I learned everything about Christmas gift shopping watching Zero Dark Thirty
In a week when winter finally started to bite it was impossible to get away from football matters dominating the front and back pages.
FAI chief executive John Delaney's ill-advised rendition of a Wolfe Tones ballad in memory of a dead IRA hunger striker caused a stir both here and abroad, with UK broadsheets noting that if something similar had happened involving the head of the FA or SFA they'd have been obliged to resign their position.
Naturally, we don't do resignations in this country and the good ship Delaney sailed merrily on.
Mind you, given what he sang about in The Bath pub next year's visit by England to the Aviva should be very interesting indeed.
Do you think that the more nationalistic element among the travelling support won't have been aware of what the FAI's head likes to warble about when he has a few pints?
And then there's the matter of shy, retiring Roy Keane. Having dominated the run-up to the games against Scotland and the USA you'd have thought that he'd go off and get on with his job as assistant manager at Aston Villa and not trouble us again until we face Poland in March.
Not Roy-boy. Yesterday morning we were told that he was leaving Villa Park 'with immediate effect', despite the fact that the team are in a very precarious position in the Premier League.
And on top of all that we're now well and truly into 'that time of the year again' mode.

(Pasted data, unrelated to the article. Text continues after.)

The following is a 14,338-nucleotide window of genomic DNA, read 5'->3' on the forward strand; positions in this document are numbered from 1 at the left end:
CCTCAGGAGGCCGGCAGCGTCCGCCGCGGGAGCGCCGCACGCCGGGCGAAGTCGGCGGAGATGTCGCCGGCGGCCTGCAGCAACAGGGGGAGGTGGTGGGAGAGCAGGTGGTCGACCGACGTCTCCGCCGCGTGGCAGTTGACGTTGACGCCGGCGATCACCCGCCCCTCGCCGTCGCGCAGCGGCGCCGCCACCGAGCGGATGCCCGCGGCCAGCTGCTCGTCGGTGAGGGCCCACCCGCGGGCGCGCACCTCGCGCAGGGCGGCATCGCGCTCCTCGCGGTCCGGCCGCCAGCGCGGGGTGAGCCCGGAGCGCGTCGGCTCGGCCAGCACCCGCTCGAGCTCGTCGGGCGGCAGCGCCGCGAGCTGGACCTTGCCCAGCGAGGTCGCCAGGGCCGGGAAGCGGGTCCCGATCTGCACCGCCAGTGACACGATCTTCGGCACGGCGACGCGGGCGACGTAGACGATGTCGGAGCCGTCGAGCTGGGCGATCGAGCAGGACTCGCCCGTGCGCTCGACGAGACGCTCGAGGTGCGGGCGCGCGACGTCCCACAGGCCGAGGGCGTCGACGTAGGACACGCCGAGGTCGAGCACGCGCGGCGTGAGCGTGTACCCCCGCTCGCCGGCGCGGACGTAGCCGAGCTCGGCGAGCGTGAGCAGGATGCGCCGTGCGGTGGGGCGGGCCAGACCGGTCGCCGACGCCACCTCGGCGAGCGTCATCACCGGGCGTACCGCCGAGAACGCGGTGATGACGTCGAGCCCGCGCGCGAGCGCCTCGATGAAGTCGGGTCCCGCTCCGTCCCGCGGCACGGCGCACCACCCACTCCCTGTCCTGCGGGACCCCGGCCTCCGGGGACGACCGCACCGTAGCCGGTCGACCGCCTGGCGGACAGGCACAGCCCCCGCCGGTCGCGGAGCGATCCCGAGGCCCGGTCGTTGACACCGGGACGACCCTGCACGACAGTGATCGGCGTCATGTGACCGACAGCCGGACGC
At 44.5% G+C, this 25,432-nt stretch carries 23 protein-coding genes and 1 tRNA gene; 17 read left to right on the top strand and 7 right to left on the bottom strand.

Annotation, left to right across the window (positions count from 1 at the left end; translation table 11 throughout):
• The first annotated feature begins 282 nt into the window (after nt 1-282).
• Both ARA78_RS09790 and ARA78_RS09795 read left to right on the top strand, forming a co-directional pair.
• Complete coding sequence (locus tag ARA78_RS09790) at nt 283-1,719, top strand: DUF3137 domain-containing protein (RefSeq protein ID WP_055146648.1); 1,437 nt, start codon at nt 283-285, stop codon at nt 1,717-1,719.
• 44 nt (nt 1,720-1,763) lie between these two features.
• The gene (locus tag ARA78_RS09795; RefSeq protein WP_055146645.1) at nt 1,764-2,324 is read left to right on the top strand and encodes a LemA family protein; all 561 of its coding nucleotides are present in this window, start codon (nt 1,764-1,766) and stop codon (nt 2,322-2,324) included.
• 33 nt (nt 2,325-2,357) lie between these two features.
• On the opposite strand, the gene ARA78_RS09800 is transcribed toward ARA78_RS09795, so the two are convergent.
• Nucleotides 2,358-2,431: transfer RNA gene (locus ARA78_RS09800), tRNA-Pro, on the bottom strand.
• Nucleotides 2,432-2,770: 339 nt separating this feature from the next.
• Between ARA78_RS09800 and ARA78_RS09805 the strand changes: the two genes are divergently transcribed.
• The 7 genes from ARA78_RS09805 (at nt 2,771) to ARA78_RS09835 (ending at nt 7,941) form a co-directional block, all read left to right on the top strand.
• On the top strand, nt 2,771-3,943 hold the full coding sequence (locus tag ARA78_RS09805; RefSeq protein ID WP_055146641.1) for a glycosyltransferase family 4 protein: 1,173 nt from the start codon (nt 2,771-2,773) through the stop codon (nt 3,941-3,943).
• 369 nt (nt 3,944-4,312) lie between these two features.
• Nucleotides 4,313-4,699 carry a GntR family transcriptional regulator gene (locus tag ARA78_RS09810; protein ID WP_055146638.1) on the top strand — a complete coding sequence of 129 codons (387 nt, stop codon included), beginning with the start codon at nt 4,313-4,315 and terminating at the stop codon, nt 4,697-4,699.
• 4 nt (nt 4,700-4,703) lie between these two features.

Yesterday saw The Late Late Toy Show was the first blast of a festive fanfare - and there'll be no stopping the onslaught in the coming four weeks.
You can barely walk down the street without seeing wastepaper bins overflowing with Christmas shopping guides, with many indicating that online purchasing is really the way to go.
Personally, I'm something of a Luddite when it comes to buying online and much prefer to buy whatever Christmas purchases I have to make in person in an actual shop.
The tried and trusted approach usually resembles the final part of Zero Dark Thirty, with targets identified days or even weeks in advance and then bought in a commando-style surgical strike.
Get in, do the job, dust off and be back at base - or, more accurately, the pub - within an hour.
Not being the most Christmassy person in the world I'll admit that the constant backdrop of seasonal songs can be somewhat trying at times but that's still something to be endured and is certainly preferable to the anonymity of filling a shopping cart in cyberspace.
On a shopping note, yesterday was the first time I heard radio ads urging listeners to make the most of 'Black Friday'.
For years, I merely thought that Black Friday was a rather fine song by Steely Dan but it turns out that it's a frenzied day of discount shopping which takes place in the US the day after Thanksgiving.
People have been known to queue up for hours on end to avail of pre-Christmas bargains so, naturally, UK and Irish retailers decided to test the waters on the concept a couple of years back and now it looks like it's yet another 'thing' to mark in the retail calendar.
Yay, more ways of getting punters to part with their cash and another sign of the increasing Americanisation of our culture.
Now, America has given us some of the greatest cultural achievements in history but an artificial shopping orgy isn't likely to be one of them.
And at least the Yanks get to have a fabulous Thanksgiving dinner before they mill into each other at the malls.